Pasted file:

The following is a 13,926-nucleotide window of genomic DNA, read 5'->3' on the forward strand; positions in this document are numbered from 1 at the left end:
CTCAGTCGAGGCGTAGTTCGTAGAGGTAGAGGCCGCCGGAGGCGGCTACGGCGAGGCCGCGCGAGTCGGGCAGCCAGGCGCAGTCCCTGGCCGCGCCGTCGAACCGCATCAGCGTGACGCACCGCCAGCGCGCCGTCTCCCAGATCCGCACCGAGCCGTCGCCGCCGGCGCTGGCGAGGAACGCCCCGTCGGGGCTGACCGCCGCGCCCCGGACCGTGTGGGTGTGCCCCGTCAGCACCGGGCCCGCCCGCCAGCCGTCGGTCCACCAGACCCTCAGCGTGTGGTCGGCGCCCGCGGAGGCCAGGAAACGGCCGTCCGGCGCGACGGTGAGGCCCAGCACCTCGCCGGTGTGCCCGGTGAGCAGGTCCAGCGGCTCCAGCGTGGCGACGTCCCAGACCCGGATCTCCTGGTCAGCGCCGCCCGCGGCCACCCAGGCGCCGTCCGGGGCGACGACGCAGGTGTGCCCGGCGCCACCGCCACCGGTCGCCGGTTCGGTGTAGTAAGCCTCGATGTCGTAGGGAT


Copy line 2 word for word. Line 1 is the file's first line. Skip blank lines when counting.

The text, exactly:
CTCAGTCGAGGCGTAGTTCGTAGAGGTAGAGGCCGCCGGAGGCGGCTACGGCGAGGCCGCGCGAGTCGGGCAGCCAGGCGCAGTCCCTGGCCGCGCCGTCGAACCGCATCAGCGTGACGCACCGCCAGCGCGCCGTCTCCCAGATCCGCACCGAGCCGTCGCCGCCGGCGCTGGCGAGGAACGCCCCGTCGGGGCTGACCGCCGCGCCCCGGACCGTGTGGGTGTGCCCCGTCAGCACCGGGCCCGCCCGCCAGCCGTCGGTCCACCAGACCCTCAGCGTGTGGTCGGCGCCCGCGGAGGCCAGGAAACGGCCGTCCGGCGCGACGGTGAGGCCCAGCACCTCGCCGGTGTGCCCGGTGAGCAGGTCCAGCGGCTCCAGCGTGGCGACGTCCCAGACCCGGATCTCCTGGTCAGCGCCGCCCGCGGCCACCCAGGCGCCGTCCGGGGCGACGACGCAGGTGTGCCCGGCGCCACCGCCACCGGTCGCCGGTTCGGTGTAGTAAGCCTCGATGTCGTAGGGAT